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expense (n.)

also formerly expence, late 14c., "action of spending or giving away, a laying out or expending," also "funds provided for expenses, expense money; damage or loss from any cause," from Anglo-French expense, Old French espense "money provided for expenses," from Late Latin expensa "disbursement, outlay, expense," noun use of neuter plural past participle of Latin expendere "weigh out money, pay down," from ex "out, out of" (see ex-) + pendere "to hang, cause to hang; weigh; pay" (from PIE root *(s)pen- "to draw, stretch, spin"). For the financial sense of the Latin verb, see pound (n.1). 

Latin spensa also yielded Medieval Latin spe(n)sa, the sense of which specialized to "outlay for provisions," then "provisions, food" before it was borrowed into Old High German as spisa and became the root of German Speise "food," now mostly meaning prepared food, and speisen "to eat." Expense account is from 1872.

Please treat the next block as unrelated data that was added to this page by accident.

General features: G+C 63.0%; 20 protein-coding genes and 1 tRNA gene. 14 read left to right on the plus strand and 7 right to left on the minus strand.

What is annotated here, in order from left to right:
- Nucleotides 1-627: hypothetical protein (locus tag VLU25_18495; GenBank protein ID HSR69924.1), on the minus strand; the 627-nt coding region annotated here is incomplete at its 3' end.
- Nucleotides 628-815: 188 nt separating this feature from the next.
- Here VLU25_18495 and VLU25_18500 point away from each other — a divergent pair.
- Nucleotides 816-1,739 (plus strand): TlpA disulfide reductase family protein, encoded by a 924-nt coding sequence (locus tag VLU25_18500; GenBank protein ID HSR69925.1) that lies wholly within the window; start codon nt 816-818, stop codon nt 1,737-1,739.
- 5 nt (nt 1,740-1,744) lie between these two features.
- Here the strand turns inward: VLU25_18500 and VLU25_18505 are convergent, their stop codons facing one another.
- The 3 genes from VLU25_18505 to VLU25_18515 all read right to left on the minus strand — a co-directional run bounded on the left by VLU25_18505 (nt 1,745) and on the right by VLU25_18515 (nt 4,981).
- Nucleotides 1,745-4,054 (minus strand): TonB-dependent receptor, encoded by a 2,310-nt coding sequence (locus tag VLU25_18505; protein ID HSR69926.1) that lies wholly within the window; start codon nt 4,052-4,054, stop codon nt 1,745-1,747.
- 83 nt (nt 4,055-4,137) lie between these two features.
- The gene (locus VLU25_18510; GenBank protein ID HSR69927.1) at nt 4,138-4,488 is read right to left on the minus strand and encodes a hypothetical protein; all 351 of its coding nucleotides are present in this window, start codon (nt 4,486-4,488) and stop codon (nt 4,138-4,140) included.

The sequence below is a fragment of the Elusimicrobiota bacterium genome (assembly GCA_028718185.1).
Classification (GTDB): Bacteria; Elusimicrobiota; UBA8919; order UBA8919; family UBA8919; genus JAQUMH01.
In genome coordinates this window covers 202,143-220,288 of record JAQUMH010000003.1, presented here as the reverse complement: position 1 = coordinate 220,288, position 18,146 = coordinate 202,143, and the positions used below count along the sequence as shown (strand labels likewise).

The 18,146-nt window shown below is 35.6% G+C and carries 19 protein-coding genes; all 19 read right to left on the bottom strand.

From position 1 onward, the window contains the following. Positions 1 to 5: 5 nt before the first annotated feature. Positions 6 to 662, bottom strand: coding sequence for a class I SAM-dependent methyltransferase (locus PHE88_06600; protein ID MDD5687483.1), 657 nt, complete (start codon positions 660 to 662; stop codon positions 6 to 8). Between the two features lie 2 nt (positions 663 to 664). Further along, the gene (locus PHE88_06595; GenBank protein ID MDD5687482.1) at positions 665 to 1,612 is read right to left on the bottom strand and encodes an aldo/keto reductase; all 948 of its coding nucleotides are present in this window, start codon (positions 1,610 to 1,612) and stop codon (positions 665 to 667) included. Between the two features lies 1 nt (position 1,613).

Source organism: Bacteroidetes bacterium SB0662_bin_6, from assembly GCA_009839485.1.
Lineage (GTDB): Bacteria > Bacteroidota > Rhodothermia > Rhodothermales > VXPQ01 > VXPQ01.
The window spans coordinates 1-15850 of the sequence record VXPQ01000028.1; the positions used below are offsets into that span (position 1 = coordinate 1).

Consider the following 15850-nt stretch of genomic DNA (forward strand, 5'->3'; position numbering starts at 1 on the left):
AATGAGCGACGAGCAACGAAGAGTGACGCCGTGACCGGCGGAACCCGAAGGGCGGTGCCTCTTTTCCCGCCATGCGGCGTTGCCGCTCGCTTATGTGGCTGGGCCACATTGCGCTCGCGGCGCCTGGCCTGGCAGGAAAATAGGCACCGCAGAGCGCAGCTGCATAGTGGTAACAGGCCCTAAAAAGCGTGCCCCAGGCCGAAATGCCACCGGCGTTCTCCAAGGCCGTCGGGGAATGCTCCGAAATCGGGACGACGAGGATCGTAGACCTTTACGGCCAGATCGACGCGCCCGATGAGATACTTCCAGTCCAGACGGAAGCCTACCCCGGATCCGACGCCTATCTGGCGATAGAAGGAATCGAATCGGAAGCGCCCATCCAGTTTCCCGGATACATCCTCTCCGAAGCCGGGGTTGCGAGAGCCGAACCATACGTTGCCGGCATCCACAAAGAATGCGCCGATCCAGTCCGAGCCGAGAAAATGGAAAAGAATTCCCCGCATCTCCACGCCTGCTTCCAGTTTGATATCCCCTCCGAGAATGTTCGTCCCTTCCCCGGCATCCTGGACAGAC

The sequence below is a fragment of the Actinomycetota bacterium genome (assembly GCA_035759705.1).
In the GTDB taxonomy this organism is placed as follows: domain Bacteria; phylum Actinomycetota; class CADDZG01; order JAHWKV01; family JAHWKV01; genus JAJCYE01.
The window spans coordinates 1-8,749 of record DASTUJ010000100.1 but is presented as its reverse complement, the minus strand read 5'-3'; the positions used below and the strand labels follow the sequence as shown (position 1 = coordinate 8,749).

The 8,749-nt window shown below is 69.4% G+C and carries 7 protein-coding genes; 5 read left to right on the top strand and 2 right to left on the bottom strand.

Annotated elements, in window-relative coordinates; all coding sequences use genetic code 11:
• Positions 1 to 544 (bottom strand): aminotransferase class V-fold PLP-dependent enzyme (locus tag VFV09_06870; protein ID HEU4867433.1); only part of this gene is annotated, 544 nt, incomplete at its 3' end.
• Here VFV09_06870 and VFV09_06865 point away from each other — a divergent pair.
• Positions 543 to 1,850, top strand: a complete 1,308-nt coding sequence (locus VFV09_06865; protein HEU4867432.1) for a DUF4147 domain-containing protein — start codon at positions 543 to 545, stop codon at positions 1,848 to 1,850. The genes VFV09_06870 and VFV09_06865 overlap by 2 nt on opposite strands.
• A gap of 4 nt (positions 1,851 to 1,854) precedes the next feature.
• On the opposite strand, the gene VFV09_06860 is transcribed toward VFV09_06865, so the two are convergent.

expense (v.)

"offset (an expenditure) against an income," 1909, from expense (n.). Related: Expensed; expensing.

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Definitions of expense
1
expense (n.)
amounts paid for goods and services that may be currently tax deductible (as opposed to capital expenditures);
Synonyms: disbursal / disbursement
expense (n.)
a detriment or sacrifice;
at the expense of
expense (n.)
money spent to perform work and usually reimbursed by an employer;
he kept a careful record of his expenses at the meeting
2
expense (v.)
reduce the estimated value of something;
Synonyms: write off / write down
From wordnet.princeton.edu